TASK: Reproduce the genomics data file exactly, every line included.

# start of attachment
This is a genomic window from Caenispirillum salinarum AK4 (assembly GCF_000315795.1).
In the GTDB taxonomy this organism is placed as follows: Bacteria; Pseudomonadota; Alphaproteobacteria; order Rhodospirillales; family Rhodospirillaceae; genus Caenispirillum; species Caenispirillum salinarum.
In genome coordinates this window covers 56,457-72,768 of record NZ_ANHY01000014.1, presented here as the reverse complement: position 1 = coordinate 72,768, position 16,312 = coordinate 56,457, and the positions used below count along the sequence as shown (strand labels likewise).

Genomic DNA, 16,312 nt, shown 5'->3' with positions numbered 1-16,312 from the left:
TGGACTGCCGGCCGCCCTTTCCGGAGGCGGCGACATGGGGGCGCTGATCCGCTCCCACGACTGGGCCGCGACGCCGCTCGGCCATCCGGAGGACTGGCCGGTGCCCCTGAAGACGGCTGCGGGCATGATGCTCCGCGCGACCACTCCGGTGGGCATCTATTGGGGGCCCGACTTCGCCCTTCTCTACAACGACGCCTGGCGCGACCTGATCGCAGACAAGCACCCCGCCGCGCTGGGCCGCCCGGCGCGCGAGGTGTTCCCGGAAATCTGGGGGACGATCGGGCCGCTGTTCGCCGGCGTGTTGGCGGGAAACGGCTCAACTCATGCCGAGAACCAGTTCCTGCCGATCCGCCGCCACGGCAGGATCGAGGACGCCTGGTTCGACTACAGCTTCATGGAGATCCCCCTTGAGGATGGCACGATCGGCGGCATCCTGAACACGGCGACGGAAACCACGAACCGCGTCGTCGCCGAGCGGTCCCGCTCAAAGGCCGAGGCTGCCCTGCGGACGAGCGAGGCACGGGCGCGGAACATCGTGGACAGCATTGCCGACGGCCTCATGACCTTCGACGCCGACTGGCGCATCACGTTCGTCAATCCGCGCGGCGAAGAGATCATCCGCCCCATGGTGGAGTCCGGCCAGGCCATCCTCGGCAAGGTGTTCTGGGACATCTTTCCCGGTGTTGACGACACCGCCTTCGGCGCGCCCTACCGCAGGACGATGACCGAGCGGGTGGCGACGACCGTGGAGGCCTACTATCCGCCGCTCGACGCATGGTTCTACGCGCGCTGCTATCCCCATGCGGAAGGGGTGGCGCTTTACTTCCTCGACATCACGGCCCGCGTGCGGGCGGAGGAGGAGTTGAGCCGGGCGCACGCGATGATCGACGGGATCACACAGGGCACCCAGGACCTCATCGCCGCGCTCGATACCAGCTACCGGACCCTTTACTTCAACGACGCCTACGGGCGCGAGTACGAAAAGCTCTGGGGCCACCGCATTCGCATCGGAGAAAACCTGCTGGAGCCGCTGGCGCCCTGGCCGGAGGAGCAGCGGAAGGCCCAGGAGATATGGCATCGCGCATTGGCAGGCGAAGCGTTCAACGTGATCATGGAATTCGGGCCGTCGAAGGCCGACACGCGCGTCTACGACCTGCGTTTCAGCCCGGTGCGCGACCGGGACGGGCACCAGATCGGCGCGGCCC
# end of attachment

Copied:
This is a genomic window from Caenispirillum salinarum AK4 (assembly GCF_000315795.1).
In the GTDB taxonomy this organism is placed as follows: Bacteria; Pseudomonadota; Alphaproteobacteria; order Rhodospirillales; family Rhodospirillaceae; genus Caenispirillum; species Caenispirillum salinarum.
In genome coordinates this window covers 56,457-72,768 of record NZ_ANHY01000014.1, presented here as the reverse complement: position 1 = coordinate 72,768, position 16,312 = coordinate 56,457, and the positions used below count along the sequence as shown (strand labels likewise).

Genomic DNA, 16,312 nt, shown 5'->3' with positions numbered 1-16,312 from the left:
TGGACTGCCGGCCGCCCTTTCCGGAGGCGGCGACATGGGGGCGCTGATCCGCTCCCACGACTGGGCCGCGACGCCGCTCGGCCATCCGGAGGACTGGCCGGTGCCCCTGAAGACGGCTGCGGGCATGATGCTCCGCGCGACCACTCCGGTGGGCATCTATTGGGGGCCCGACTTCGCCCTTCTCTACAACGACGCCTGGCGCGACCTGATCGCAGACAAGCACCCCGCCGCGCTGGGCCGCCCGGCGCGCGAGGTGTTCCCGGAAATCTGGGGGACGATCGGGCCGCTGTTCGCCGGCGTGTTGGCGGGAAACGGCTCAACTCATGCCGAGAACCAGTTCCTGCCGATCCGCCGCCACGGCAGGATCGAGGACGCCTGGTTCGACTACAGCTTCATGGAGATCCCCCTTGAGGATGGCACGATCGGCGGCATCCTGAACACGGCGACGGAAACCACGAACCGCGTCGTCGCCGAGCGGTCCCGCTCAAAGGCCGAGGCTGCCCTGCGGACGAGCGAGGCACGGGCGCGGAACATCGTGGACAGCATTGCCGACGGCCTCATGACCTTCGACGCCGACTGGCGCATCACGTTCGTCAATCCGCGCGGCGAAGAGATCATCCGCCCCATGGTGGAGTCCGGCCAGGCCATCCTCGGCAAGGTGTTCTGGGACATCTTTCCCGGTGTTGACGACACCGCCTTCGGCGCGCCCTACCGCAGGACGATGACCGAGCGGGTGGCGACGACCGTGGAGGCCTACTATCCGCCGCTCGACGCATGGTTCTACGCGCGCTGCTATCCCCATGCGGAAGGGGTGGCGCTTTACTTCCTCGACATCACGGCCCGCGTGCGGGCGGAGGAGGAGTTGAGCCGGGCGCACGCGATGATCGACGGGATCACACAGGGCACCCAGGACCTCATCGCCGCGCTCGATACCAGCTACCGGACCCTTTACTTCAACGACGCCTACGGGCGCGAGTACGAAAAGCTCTGGGGCCACCGCATTCGCATCGGAGAAAACCTGCTGGAGCCGCTGGCGCCCTGGCCGGAGGAGCAGCGGAAGGCCCAGGAGATATGGCATCGCGCATTGGCAGGCGAAGCGTTCAACGTGATCATGGAATTCGGGCCGTCGAAGGCCGACACGCGCGTCTACGACCTGCGTTTCAGCCCGGTGCGCGACCGGGACGGGCACCAGATCGGCGCGGCCC